The Burlingame, California-based company announced Monday that it has received an exclusive licensing agreement from the University of Zurich in Switzerland to utilize its GM-CSF protein neutralization technology.
The agreement is a boon to Humanigen's development of a treatment called allogeneic hematopoietic stem cell therapy, which uses donor T cells to combat blood cancers in a process known as graft-versus-leukemia.
The problem is that the donor cells can also destroy healthy tissue by producing the protein GM-CSF, resulting in graft-versus host disease, which kills 50% of patients who contract it.
That’s where the University of Zurich’s neutralization technology comes into play. A recent article in the journal of Science Translational Medicine demonstrated that negating the GM-CSF protein can cut down the harmful graft-versus-host while preserving the helpful graft-versus-leukemia.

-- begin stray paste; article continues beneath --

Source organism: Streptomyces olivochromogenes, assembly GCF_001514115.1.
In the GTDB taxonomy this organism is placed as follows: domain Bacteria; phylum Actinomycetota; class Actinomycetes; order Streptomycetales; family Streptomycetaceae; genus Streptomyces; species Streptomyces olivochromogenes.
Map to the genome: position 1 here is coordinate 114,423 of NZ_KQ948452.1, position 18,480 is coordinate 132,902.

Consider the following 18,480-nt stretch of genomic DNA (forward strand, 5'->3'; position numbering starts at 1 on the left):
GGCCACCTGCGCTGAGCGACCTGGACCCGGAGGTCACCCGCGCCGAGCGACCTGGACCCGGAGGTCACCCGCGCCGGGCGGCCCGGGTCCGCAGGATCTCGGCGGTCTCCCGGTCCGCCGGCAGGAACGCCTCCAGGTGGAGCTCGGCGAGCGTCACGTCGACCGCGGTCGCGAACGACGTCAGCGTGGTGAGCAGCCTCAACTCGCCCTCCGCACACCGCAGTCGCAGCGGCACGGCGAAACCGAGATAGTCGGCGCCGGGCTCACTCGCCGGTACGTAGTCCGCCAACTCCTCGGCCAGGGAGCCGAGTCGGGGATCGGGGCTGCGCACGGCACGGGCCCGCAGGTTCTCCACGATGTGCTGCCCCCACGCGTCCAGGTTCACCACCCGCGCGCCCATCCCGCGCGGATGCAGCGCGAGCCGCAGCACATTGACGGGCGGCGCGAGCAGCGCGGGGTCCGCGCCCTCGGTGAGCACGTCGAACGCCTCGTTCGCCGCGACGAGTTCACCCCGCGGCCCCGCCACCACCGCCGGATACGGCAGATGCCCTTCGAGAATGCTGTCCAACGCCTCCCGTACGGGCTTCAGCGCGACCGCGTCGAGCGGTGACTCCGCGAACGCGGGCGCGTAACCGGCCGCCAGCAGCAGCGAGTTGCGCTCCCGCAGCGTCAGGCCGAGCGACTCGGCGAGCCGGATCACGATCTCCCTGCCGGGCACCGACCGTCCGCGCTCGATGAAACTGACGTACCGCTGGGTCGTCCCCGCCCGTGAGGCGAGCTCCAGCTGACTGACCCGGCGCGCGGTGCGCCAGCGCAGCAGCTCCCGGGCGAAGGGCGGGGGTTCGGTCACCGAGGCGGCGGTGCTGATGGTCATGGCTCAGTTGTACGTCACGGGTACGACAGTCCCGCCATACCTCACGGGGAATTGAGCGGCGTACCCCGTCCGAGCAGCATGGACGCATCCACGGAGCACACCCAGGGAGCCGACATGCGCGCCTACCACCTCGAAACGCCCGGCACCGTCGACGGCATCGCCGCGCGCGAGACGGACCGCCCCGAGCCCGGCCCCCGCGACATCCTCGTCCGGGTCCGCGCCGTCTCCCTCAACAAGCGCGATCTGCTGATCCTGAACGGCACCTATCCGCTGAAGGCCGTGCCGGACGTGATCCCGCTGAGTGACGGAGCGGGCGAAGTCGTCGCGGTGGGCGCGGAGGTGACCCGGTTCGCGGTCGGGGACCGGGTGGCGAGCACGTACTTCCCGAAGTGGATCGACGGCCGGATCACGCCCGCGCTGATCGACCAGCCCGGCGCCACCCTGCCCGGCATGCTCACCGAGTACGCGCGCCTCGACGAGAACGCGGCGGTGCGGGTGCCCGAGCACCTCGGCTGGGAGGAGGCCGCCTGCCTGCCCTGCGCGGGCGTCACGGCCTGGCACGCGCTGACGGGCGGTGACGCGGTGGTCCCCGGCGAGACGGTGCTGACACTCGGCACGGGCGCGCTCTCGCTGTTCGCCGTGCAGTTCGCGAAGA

The discovery significantly expands Humanigen’s intellectual property portfolio in preventing graft-versus-host disease.
“Humanigen has pioneered the strategy of neutralizing GM-CSF to improve the safety and efficacy of T cell therapies,” CEO Cameron Durrant said. “This license agreement builds on our leadership position aimed at breaking the efficacy/toxicity barrier that currently exists for T cell therapies, including allogeneic HSCT.”
The company's stock was flat Monday at $1.05.
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